Kirby: Planet Robobot (3DS)--After devoting nearly 100 hours of my life to the Dragon Quest VII 3DS remake between late 2016 and early 2017, switching over to Kirby: Planet Robobot was the gaming equivalent of a breath of fresh air. Not only did it take me just nine hours to reach Planet Robobot's end credits, but the overall experience was so breezy and light that I wouldn't be surprised if I grinned the whole way through. On a related note, it was such a nice change of pace to play a game that didn't feel the need to artificially prolong its experience.



Mother (Famicom)--I've been itching to play the original Mother ever since I finished--for the very first time, I might add--the series' second release all the way back in early 2014. I actually started Mother a few years ago, but walked away (for reasons I can't remember) after just a couple of hours. Halfway through 2017, I decided to take another stab at it. This time, I got so sucked into it that I played little else during the two-week, 20-plus-hour period I spent with the game. In fact, the experience left such an impression on me that I now think I prefer Mother to its (admittedly far slicker) sequel.

Poochy & Yoshi's Woolly World (3DS)--I don't know how I did it, but somehow I finished two 3DS platformers back to back in early 2017. I'm not suggesting this is some kind of amazing feat, mind you; it's more that I usually don't like to play, let alone "beat," two games of the same genre in succession. I guess it says a lot about both Planet Robobot and this portable Woolly World port that tackled them around the same time. I'm going to "blame" Dragon Quest VII for enabling this accomplishment, as after putting almost 100 hours into that slog of a game I desperately needed a peppy palate cleanser--or two, apparently. As for which proved more satisfying, I'm going to have to go with Poochy & Yoshi's Woolly World here, if only because it offered up more of a challenge. (I've never been the biggest fan of cake-walk side-scrollers.)



Project Octopath Traveler demo (Switch)--I waited a long time to tackle the Project Octopath Traveler demo--especially when you consider it was what prompted me to buy a Switch in 2017 instead of in 2018. Why I dilly-dallyed is beyond me, although I have a feeling I did so because I knew playing it would make the wait for full game borderline unbearable. And guess what? I was right. This bite-sized preview of Project Octopath Traveler blew me away even more than I thought it would thanks to its eye-popping visuals, thrilling battles, and top-shelf soundtrack. Given that, I sincerely hope the finished product hits store shelves in my neck of the woods as early as possible this year.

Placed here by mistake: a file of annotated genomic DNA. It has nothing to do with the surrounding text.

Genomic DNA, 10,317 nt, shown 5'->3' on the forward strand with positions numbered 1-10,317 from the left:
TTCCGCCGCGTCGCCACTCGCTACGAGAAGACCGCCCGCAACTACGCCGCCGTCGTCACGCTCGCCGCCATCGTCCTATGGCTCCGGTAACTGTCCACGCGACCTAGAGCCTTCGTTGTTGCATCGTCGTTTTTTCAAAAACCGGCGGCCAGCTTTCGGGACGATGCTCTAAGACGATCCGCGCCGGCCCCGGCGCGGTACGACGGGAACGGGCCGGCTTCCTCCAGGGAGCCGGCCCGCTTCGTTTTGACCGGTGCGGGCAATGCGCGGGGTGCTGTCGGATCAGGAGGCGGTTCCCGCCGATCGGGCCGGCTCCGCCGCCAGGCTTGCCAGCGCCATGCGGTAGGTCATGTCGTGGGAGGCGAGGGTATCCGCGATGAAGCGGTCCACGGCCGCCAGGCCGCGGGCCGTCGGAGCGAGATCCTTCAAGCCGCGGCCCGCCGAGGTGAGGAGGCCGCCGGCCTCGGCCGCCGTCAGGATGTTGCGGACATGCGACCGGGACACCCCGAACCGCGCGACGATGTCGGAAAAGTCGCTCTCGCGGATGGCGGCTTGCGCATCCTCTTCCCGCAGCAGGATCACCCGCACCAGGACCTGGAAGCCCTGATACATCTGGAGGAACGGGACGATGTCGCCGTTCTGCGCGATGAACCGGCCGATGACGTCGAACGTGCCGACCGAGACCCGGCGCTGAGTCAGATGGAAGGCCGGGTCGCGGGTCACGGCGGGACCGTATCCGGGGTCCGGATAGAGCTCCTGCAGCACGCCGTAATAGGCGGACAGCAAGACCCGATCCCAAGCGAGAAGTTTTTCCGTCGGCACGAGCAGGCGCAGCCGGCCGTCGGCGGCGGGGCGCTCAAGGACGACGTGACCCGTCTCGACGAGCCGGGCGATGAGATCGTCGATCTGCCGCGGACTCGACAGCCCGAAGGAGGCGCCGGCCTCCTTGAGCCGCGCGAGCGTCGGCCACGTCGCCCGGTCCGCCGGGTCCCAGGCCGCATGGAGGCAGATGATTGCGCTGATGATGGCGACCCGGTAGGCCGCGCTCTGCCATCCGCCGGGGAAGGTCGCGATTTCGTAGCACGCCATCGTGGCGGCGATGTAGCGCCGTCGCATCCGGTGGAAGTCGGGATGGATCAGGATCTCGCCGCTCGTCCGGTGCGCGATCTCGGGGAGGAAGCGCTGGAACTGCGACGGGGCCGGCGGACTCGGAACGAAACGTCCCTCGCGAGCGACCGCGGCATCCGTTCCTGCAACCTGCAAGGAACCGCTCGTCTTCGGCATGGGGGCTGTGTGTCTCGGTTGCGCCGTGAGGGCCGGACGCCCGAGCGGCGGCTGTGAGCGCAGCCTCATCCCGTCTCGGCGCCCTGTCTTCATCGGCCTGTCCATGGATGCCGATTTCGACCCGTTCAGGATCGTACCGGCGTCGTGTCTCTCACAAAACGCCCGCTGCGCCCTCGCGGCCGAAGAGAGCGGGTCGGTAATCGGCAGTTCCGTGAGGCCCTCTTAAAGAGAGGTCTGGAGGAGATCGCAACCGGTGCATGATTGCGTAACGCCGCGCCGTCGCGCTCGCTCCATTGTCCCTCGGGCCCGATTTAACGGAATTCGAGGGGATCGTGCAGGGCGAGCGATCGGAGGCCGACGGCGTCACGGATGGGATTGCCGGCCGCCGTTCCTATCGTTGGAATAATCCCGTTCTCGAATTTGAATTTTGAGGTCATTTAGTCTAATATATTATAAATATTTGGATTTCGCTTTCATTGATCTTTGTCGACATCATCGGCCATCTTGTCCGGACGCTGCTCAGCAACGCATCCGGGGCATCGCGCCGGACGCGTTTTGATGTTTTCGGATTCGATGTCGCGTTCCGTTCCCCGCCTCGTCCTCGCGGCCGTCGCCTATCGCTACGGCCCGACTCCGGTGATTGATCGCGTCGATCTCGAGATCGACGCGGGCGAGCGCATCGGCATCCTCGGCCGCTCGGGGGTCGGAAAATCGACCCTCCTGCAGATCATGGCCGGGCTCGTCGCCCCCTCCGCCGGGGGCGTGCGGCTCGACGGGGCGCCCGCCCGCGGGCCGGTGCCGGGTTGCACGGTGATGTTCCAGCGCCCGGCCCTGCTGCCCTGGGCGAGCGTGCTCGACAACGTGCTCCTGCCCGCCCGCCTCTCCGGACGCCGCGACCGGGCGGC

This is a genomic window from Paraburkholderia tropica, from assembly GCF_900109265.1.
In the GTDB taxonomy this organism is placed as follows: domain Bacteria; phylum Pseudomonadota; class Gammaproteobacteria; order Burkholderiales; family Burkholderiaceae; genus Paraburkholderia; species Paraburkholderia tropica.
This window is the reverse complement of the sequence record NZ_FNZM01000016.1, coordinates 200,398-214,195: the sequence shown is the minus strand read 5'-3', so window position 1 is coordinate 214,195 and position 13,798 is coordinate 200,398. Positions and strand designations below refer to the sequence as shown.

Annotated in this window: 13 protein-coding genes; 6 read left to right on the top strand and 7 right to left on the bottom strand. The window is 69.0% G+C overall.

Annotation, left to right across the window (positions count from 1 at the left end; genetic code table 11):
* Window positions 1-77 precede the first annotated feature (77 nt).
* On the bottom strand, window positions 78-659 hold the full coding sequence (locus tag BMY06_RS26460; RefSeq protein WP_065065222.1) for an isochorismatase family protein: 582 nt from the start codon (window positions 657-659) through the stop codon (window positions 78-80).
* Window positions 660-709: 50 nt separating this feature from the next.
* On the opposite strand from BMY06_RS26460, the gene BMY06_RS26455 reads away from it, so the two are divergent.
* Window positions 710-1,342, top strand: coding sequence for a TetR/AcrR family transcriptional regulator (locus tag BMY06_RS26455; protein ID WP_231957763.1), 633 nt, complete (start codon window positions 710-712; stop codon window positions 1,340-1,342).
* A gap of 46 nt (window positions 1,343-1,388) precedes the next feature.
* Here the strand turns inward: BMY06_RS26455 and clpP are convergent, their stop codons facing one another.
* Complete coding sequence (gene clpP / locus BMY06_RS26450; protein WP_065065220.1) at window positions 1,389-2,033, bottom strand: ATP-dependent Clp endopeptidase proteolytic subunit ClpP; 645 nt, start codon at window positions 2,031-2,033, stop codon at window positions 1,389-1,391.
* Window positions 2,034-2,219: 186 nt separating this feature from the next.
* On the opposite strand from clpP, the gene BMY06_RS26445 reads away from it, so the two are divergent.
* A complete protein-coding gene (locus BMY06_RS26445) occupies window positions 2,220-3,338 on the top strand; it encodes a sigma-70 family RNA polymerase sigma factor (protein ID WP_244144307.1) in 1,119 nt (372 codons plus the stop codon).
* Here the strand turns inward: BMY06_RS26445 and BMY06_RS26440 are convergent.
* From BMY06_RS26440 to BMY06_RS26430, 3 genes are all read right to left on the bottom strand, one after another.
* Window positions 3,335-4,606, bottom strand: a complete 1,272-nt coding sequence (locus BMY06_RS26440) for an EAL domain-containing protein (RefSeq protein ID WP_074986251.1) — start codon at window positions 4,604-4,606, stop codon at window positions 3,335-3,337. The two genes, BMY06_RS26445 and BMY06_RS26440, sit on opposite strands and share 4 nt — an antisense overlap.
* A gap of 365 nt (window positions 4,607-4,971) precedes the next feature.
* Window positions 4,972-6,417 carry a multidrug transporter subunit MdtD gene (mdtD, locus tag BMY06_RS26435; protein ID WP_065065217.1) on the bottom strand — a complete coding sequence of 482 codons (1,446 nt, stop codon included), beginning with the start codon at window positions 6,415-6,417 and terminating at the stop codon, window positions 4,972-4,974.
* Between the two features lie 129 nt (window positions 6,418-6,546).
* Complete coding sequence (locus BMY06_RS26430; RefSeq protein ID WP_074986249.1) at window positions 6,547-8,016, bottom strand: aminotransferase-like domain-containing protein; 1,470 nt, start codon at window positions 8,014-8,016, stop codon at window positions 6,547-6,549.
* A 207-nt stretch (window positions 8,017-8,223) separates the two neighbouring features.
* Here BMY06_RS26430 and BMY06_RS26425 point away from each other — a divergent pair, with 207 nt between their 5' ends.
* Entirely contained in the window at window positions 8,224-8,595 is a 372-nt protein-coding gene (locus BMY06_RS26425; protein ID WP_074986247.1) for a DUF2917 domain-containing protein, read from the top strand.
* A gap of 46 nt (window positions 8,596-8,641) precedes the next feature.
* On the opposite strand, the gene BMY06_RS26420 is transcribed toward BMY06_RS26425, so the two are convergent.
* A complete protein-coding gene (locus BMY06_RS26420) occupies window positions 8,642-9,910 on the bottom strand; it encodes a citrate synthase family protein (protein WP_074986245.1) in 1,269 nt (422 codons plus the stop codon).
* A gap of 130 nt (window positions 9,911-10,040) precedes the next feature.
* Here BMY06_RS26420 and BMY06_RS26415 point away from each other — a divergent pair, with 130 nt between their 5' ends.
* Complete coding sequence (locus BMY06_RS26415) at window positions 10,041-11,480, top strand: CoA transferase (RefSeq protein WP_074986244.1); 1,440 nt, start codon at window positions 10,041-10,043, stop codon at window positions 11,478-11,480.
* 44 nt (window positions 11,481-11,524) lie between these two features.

The Starship Damrey (3DS)--Admittedly, it's pretty easy to finish a game that only lasts for a few hours. Still, a lot of people probably passed on The Starship Damrey due to its far-from-stellar word of mouth, so I'm going to pat myself on the back for making it through its creepy, corridor-stalking adventure anyway. I'd personally say it's well worth experiencing even now if you're open to buying and playing 3DS games in 2018--especially if you wait for publisher Level-5 to discount it. It's currently $7.99 (on the North American eShop), which I think is a bit rich for a four-hour game, but that regularly drops by about half, so keep an eye out for a sale if you're at all intrigued. Not yet convinced? Read my Starship Damrey review.



Super Mario Odyssey (Switch)--Before I booted up my copy of Super Mario Odyssey for the first time, I worried it might not live up to the brilliance of the Super Mario Galaxy titles. After watching its end credits and starting through its post-game content, I couldn't help but wonder why I was so skeptical. For me, Odyssey bests the Galaxy efforts in almost every area. Just as importantly, in my opinion, is that Mario's latest adventure is one that never lets up. Right when you think a kingdom is about to overstay its welcome, another opens up and begs to be explored. If your playthrough is anything like mine, the whole thing will be over before you know it.

Did you finish any games in 2017? If so, which ones? Share their names as well as a few thoughts on them in the comments section of this post.